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Raising Air Pressure?

  1. Feb 19, 2007 #1
    Im not exactly sure if this is the right section of the forums, but here is my question; is there any way to raise the air pressure inside a pipe for example, the only thing is, both ends lead into larger sections that open to the atmosphere.

    Air will be (for example) blown into the pipe from one end, is there anyway to raise the pressure of the air inside the pipe?
     
  2. jcsd
  3. Feb 19, 2007 #2
    As long as your pipe is communicated to atmosphere that too with larger section, static pressure can not be raised. But total pressure (Static head + Velocity pressure Head) can be raised by injecting air with higher velocities.
     
  4. Feb 19, 2007 #3

    Q_Goest

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    If you increase flow rate through a pipe high enough, you'll create a shock wave at the exit. Increasing the flow through the pipe further will continue to increase pressure inside the pipe.

    If on the other hand, you're simply trying to pressurize the pipe (for example, to verify leak tightness as required by ASME piping code) the most common thing to do is to temporarily plug the end.
     
  5. Feb 19, 2007 #4

    russ_watters

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    Unless there is a wording issue there, you aren't correct. Static pressure does rise when you blow air through a pipe unless the walls of the pipe are perfectly smooth. At 1, 2, or 4 inches of water gage, it may not seem like a lot, but in a large duct or in a tight room, the forces can be enormous.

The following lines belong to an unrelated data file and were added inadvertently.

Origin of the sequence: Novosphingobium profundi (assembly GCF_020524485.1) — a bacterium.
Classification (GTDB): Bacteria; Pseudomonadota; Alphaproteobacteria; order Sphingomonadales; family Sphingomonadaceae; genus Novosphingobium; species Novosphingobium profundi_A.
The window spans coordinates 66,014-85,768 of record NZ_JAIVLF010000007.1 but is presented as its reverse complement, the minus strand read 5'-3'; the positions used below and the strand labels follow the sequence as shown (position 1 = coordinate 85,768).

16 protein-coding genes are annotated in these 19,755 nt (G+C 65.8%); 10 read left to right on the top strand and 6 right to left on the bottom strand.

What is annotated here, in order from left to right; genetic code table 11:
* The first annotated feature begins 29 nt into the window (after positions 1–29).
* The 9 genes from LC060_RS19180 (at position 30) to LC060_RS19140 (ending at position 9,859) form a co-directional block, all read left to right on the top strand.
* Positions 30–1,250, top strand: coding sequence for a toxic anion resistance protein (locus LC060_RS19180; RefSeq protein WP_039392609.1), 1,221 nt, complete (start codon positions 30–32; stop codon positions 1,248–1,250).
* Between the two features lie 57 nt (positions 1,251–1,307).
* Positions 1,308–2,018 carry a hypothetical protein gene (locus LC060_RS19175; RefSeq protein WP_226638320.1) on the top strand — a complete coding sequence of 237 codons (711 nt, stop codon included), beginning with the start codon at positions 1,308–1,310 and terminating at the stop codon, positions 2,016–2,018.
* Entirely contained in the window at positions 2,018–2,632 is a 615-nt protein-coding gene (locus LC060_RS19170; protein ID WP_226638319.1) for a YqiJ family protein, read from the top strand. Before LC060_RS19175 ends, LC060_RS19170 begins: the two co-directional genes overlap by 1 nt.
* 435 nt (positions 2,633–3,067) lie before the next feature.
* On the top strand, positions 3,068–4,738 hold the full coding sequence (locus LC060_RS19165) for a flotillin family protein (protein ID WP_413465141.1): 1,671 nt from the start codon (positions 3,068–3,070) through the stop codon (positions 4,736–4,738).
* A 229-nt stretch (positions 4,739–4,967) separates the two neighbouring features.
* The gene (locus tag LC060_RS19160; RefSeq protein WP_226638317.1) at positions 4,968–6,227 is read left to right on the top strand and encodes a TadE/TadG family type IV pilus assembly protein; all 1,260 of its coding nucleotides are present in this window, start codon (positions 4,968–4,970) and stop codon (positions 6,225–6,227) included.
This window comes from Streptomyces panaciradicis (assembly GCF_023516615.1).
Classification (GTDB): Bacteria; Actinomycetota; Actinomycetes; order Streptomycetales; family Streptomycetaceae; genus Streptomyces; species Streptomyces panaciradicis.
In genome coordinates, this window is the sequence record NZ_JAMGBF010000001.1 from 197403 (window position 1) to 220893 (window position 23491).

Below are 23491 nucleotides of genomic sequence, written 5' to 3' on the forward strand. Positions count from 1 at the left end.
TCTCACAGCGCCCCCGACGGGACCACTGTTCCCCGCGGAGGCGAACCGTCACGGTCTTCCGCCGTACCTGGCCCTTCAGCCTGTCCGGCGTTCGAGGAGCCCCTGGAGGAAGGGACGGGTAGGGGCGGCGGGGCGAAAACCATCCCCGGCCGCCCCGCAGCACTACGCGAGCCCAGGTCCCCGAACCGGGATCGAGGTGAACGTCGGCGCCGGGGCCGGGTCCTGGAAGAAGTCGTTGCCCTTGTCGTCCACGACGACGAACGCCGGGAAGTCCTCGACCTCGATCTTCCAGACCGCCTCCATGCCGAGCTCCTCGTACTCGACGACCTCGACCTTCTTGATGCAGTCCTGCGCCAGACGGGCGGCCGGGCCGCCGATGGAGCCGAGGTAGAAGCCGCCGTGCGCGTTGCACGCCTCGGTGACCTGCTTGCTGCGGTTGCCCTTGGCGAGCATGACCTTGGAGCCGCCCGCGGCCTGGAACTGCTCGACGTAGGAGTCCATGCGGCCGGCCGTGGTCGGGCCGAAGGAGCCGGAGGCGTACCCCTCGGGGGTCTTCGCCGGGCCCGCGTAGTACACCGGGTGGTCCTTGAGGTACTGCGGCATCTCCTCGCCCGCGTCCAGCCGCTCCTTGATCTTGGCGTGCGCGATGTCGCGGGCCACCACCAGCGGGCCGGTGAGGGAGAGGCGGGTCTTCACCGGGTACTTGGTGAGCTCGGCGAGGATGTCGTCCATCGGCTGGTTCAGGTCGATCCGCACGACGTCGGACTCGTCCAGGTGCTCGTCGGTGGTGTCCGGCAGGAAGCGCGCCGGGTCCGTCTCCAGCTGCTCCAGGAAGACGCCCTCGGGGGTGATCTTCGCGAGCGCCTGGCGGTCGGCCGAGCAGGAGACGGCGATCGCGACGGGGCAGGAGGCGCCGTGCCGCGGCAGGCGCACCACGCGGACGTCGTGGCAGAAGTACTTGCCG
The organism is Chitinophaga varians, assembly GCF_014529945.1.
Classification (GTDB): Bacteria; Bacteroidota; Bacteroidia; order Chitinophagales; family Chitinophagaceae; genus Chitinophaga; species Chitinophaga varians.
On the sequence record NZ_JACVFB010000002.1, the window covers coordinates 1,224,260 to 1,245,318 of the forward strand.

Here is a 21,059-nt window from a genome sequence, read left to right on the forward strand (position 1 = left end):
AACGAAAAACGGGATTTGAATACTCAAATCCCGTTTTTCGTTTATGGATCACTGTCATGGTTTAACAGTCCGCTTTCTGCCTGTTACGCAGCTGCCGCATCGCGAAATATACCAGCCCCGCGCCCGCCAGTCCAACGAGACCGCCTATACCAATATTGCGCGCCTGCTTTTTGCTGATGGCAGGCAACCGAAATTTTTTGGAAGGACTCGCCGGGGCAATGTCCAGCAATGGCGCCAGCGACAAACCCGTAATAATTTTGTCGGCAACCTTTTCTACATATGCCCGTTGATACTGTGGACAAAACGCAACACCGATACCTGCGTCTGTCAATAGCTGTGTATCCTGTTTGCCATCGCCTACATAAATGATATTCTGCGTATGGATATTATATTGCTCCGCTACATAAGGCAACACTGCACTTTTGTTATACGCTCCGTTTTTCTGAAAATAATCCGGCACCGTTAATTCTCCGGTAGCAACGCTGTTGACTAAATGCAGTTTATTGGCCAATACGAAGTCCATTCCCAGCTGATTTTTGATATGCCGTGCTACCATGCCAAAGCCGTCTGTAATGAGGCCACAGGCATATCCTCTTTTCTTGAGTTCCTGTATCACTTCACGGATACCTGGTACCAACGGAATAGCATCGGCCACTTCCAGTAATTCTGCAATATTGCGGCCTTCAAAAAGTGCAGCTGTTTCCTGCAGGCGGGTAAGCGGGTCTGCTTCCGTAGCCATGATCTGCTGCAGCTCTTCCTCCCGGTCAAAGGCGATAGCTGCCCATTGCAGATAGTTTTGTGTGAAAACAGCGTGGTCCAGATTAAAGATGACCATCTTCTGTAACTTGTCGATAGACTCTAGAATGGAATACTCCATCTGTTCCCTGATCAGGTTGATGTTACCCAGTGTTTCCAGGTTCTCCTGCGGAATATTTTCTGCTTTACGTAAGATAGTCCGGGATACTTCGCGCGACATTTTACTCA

How much pressure are you looking for and how big is the section of pipe, Ruffian?
     
  6. Feb 19, 2007 #5
    Thanx for the replies, so in order to raise the pressure inside the pipe, the 'faster' i can make the air flow through the pipe, the higher the pressure will be at the other end?

    As for the amount of pressure, there is no number in particular, just heigher that what it would usuall be.
    The pipe itself is not a cylinder, but has a rectangular cross-section, of say about, 10cm X 7cm
     
  7. Feb 20, 2007 #6

    Q_Goest

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    Yes, there will be a pressure gradient in the pipe with the lowest pressure being at the opening and highest at the source. The pressure at the outlet can be well above atmospheric. Note this situation comes up quite often in vent headers, especially relief valve vent headers. I've seen vent headers with over 100 psi at the outlet.
     
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